Background and Aims: Pre-operative fasting is a routine practice to minimise the risk of pulmonary aspiration. The leading societies of anaesthesia have adopted more liberal fasting guidelines to avoid the adverse effect of prolonged fasting. This survey was conducted to assess the knowledge, attitude and current practice of fasting guidelines among Indian anaesthesiologists and to analyse the reasons for non-compliance of these guidelines. Methods: A questionnaire consisted of 11 questions was distributed via 'Survey Monkey' software to 621 anaesthesiologists who attended the annual conference of the Indian Society of Anaesthesiologists held in Ludhiana, in 2016. American Society of Anaesthesiologists (ASA) practice guidelines for fasting were the standard of assessment. Results: The response rate to the survey was 52%. Of the respondents, 69% described correctly the practice guidelines to pre-operative fasting. Only seven percent respondents were aware of the benefits of liberalised fasting. More than 2/3rd of the respondents advised fasting as per ASA guidelines during pre-anaesthetic check-up (PAC). However, only about 50% respondents confirmed that these guidelines are actually followed in their institution. Not having control on scheduling of cases in operation theatre and poor knowledge of ward nurses and surgeons were the common reasons for non-compliance of these guidelines. Twenty four percent respondents did not use routinely any drug for aspiration prophylaxis. Conclusion: Majority of the respondents were aware of the ASA fasting guidelines. However, the implementation of the guidelines and knowledge regarding benefits of liberalised fasting is poor among respondents.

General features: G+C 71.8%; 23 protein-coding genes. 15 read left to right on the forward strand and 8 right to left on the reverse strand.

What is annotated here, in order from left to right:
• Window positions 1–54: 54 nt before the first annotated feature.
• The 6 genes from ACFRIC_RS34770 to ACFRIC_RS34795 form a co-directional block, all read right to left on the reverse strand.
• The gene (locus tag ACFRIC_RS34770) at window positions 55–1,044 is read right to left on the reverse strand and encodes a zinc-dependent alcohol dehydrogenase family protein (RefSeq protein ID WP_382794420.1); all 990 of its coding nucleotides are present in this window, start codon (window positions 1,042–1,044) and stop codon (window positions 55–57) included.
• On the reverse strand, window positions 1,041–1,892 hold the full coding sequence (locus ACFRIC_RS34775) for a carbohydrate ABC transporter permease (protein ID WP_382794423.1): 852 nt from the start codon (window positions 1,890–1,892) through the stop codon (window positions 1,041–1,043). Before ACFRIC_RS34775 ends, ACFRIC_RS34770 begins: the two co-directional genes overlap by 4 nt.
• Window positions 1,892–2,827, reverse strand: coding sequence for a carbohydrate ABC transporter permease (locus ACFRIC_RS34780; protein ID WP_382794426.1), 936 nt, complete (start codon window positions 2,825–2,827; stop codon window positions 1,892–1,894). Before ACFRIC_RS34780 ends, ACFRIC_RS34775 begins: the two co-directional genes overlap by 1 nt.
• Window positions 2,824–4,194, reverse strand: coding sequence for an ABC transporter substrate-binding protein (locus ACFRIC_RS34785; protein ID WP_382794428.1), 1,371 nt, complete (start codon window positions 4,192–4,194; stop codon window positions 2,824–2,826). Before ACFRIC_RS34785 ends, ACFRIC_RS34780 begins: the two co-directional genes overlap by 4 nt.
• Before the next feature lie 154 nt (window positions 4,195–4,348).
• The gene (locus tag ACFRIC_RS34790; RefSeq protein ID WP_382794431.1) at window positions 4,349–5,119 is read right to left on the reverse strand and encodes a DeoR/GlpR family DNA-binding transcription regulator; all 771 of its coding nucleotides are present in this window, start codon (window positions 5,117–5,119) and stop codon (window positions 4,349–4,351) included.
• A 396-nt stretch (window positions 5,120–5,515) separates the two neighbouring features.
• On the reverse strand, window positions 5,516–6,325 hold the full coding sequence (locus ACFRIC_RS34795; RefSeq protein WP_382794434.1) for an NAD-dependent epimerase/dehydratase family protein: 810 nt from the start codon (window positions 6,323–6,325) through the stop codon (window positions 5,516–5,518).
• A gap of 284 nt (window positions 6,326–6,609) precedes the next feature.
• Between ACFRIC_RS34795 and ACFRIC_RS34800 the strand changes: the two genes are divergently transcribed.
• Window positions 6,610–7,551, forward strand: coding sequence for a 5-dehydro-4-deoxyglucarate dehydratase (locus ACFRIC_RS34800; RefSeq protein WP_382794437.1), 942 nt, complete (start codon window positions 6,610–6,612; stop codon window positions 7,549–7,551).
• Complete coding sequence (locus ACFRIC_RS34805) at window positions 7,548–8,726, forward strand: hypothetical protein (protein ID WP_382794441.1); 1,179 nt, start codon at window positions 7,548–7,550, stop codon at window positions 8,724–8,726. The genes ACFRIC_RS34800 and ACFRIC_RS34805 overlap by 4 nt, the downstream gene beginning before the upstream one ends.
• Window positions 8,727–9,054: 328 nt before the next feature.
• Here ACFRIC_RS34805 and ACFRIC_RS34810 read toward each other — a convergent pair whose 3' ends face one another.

2,705 524 -
Development and validation of a questionnaire for a survey on perioperative fasting practices in India